Mentorship in Writing


When we get too comfortable in our creative output, we run the risk of losing the intensity, the complexity and the depth in our writing. We continually grow as artists by challenging ourselves in terms of goals as well as learning opportunities. The latter can be achieved by enrolling in mini-courses, pursuing an advanced degree or working with a mentor. Mentorship in particular is one of the most accessible—and effective—paths to figuring out how to get traditionally published and/or earn additional income as a writer. Mentors can help you increase the visibility of your work, as well as model the process of adjusting one’s attitude and efforts to accomplish current aspirations.

According to author, veteran entrepreneur and innovator Janice Omadeke, “mentorship is a form of radical self-advocacy that helps you break through the noise and barriers to achieve the life of your dreams and see accelerated career growth.” Omadeke was named among Entrepreneur Magazine's 100 Women of Influence in 2022 and her soon-to-be released book “Mentorship Unlocked: The Science and Art of Setting Yourself Up For Success” further delves into the transformative impact this kind of strategic networking can have.

Before you start looking for a mentor it can be helpful to clarify what you want, what you need and what would be helpful in terms of the writing goals you are most interested in pursuing. Omadeke also recommends the following reflection exercise when narrowing down mentorship options:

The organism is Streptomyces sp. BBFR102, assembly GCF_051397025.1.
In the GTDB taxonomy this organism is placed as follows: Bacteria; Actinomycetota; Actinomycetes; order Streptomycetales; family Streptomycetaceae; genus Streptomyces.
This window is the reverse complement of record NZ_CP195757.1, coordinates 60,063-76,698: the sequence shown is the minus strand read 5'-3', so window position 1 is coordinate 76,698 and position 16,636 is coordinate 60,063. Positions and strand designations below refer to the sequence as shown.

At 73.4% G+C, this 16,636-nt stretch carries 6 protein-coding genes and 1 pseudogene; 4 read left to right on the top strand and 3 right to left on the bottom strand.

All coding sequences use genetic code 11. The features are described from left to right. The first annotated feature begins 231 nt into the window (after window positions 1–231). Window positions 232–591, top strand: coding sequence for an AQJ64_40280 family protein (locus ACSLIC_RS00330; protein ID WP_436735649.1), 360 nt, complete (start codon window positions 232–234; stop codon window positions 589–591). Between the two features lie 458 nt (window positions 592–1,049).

• Know what you want. This includes what you want out of your career over the next 6-12 months, what you want to work on.
  • Focus on building your mentor network one person at a time. It’s a strategic and intentional process. You do not need to work with more than three mentors at once. Take your time to determine which mentor may be right for you. 
  • Remember to be a human first. You’re building a real relationship with another person. While it may be tempting to be transactional in your approach to growth, learning more about your mentor, their lived experiences, and what energizes them can help you build a sustainable relationship that goes beyond mentorship.

Then, once you have secured a mentor, I advise being intentional about how you utilize their expertise to distinguish between immediate and long-term priorities. Tap into their pro knowledge to assist with:

  • Defining objectives and brainstorming how to overcome roadblocks such as time constraints, financial roadblocks, etc.
  • Putting challenges (like trying to find an agent, coping with rejection…) into perspective
  • Developing a plan for promoting your artistic talent and skills 
  • Experimenting with different elements of craft or writing in a new genre
  • Breaking down BIG dreams into smaller, more manageable pieces
  • Discovering fresh sources of inspiration
  • Weighing the pros and cons of starting a writing-focused side hustle, self-publishing, applying to an MFA program and/or transitioning away from your day job
  • Holding you accountable to an action plan you outlined together
  • Identifying potential channels for community building with other authors, editors and other pros in the publishing industry
  • Reminding you that perfection isn’t your ultimate aim—progress is

I personally can attest to the tremendous positive impact the right mentor can have on one’s career. One of my current clients who I regularly write for is a paying gig I landed as a direct referral from her. I have now been creating content for that organization for almost three years (through which I have made over $55k thus far). So be transparent with your mentor as your desires—and external obligations—evolve. Candor is a crucial component in maintaining this relationship as a positive and productive connection for both of you.

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